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HomeHealth & FitnessAlcidion to expand Defence's access to health records ! hot news

Alcidion to expand Defence’s access to health records ! hot news



Melbourne-based Alcidion will be delivering more health technology capabilities for the Australian Defence Force.

In a statement, the company said it has extended its partnership with Leidos Australia, the consortium contracted to deliver digital health technologies to the ADF. 

Alcidion has received an additional contract worth A$8.4 million ($6 million) over 57 months to deploy its health analytics platform Miya Precision to more ADF settings, including Deployed and Strategic Aeromedical Evacuation settings. 

It will also provide access to the Miya Observations and Assessments modules, which come on top of existing Miya Precision modules that the Defence already has access to; these are now licensed for use in both Strategic Aeromedical Evacuation and Tactical Aeromedical Evacuation.

Moreover, Alcidion will be providing ongoing support and maintenance services to ensure the successful delivery and adoption of these additional capabilities.

WHY IT MATTERS

Expanding the use of Miya Precision across ADF settings will ensure that critical and relevant medical information can be shared between Defence and its allies in the treatment of its members and that longitudinal health record is available to clinicians in any setting.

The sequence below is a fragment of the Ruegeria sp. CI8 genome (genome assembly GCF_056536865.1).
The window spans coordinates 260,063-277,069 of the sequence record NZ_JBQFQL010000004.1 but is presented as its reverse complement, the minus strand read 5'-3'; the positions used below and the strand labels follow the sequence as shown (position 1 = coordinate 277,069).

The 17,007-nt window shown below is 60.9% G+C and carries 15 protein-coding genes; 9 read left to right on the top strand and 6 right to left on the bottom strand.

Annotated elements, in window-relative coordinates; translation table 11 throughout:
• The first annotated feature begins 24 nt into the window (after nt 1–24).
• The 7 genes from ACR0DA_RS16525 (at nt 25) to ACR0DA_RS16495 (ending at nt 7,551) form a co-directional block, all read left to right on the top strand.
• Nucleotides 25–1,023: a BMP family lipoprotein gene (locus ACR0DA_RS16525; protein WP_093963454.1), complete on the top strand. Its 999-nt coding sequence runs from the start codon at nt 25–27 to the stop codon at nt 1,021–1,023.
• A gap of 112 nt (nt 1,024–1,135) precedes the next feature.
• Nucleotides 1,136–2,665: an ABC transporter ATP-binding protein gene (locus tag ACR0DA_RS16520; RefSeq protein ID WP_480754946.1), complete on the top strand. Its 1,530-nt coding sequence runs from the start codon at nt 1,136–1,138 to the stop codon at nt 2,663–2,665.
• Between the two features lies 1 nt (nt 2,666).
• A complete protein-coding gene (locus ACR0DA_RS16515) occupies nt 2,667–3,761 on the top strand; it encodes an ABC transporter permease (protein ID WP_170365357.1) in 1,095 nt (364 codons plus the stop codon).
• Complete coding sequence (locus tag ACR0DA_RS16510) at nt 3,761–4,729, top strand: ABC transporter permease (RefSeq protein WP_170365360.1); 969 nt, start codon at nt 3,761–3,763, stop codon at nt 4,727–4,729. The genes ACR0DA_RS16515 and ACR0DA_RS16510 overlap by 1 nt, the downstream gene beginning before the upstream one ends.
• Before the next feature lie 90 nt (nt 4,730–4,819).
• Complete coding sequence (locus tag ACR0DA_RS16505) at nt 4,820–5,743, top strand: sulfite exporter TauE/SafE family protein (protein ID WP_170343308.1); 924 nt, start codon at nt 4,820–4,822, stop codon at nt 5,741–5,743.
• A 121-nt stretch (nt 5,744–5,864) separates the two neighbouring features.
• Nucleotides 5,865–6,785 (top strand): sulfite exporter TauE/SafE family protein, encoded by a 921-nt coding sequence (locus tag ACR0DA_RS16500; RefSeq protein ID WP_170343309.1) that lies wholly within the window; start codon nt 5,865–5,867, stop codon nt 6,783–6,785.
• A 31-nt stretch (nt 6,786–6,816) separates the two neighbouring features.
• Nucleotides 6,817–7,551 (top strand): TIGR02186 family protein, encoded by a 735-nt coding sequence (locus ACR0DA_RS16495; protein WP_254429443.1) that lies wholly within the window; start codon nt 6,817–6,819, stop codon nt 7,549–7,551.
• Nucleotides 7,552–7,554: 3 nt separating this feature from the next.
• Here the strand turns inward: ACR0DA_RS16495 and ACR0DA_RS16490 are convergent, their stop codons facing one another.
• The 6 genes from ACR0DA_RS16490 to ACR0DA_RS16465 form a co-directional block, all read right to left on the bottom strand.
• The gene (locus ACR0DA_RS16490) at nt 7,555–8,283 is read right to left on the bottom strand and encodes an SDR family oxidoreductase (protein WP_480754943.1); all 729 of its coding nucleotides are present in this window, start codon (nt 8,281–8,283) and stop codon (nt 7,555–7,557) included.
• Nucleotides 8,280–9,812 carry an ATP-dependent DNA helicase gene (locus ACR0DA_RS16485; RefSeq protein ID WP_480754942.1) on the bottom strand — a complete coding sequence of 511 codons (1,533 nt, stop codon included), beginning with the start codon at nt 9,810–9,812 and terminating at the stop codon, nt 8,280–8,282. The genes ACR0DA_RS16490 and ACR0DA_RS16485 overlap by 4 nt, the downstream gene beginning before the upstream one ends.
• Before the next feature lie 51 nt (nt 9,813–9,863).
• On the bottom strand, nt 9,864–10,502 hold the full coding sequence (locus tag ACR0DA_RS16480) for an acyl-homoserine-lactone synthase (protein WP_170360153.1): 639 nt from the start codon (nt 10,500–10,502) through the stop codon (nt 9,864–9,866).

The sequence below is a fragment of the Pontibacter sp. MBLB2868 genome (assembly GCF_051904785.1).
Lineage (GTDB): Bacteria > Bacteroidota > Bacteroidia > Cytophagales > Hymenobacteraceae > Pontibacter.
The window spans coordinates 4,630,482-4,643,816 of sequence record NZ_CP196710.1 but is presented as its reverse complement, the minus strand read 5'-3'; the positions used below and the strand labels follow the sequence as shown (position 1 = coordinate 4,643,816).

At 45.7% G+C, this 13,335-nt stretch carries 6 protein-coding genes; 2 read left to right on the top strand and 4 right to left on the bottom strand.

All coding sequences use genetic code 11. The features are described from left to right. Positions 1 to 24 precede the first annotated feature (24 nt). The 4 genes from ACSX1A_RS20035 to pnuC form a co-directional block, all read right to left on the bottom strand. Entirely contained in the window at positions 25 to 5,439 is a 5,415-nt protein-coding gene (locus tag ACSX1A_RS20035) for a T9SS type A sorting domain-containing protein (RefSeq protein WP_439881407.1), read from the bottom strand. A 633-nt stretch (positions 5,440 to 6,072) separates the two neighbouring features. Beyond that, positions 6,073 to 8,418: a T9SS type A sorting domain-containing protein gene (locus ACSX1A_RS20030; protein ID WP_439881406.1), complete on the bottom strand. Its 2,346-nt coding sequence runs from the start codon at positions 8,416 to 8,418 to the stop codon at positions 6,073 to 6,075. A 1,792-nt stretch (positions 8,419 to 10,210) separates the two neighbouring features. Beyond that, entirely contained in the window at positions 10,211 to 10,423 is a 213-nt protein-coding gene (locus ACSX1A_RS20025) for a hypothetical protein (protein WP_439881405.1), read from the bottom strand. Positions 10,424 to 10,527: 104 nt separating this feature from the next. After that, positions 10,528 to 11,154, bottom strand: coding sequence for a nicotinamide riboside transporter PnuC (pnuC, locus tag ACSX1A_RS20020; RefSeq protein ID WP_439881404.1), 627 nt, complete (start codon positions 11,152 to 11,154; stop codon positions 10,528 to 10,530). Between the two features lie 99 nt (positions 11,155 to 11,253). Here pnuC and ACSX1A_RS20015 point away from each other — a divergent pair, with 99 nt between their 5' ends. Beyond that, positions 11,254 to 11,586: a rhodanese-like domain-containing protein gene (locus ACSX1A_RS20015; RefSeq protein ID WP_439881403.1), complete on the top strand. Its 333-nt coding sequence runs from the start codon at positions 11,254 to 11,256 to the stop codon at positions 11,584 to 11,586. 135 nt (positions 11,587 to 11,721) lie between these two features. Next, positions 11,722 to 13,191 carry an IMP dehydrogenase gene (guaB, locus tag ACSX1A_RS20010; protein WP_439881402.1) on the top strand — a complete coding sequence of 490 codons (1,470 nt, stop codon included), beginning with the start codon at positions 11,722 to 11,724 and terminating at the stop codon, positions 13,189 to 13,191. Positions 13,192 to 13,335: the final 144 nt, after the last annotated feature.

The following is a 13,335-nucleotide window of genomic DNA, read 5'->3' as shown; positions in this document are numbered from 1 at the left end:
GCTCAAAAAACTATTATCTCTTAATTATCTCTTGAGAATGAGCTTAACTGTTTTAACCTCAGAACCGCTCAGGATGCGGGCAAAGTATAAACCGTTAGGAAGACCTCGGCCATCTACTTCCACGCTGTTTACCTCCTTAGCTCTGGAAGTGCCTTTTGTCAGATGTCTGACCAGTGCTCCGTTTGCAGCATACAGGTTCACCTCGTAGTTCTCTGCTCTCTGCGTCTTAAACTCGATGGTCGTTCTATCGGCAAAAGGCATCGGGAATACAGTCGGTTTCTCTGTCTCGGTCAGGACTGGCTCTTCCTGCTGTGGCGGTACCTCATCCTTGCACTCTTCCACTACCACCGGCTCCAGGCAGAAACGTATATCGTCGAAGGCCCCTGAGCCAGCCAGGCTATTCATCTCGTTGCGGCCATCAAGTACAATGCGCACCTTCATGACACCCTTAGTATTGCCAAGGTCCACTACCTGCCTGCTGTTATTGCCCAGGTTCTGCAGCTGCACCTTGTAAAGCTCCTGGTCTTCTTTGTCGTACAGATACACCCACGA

THE LARGER TREND

In May, Leidos, together with MediRecords, Coviu and Nous Group, bagged the A$330 million ($220 million) contract to augment the ADF’s digital health capability in six years. The consortium will be delivering a range of health technologies, including EMR, telehealth, e-prescribing, practice management, e-referrals, clinical decision support, AI and data analytics. It will also replace its old eHealth system with the Health Knowledge Management (HKM) system, which will cover both Defence’s deployed and non-deployed environments.

Leidos engaged Alcidion in December last year to work on the HKM system by aggregating health data across Defence’s systems to provide a single, consolidated, longitudinal view of patient’s health status and history. From an initial contract worth A$23.3 million ($16 million) over six years, its overall contract now is worth A$31.7 million ($21 million). 



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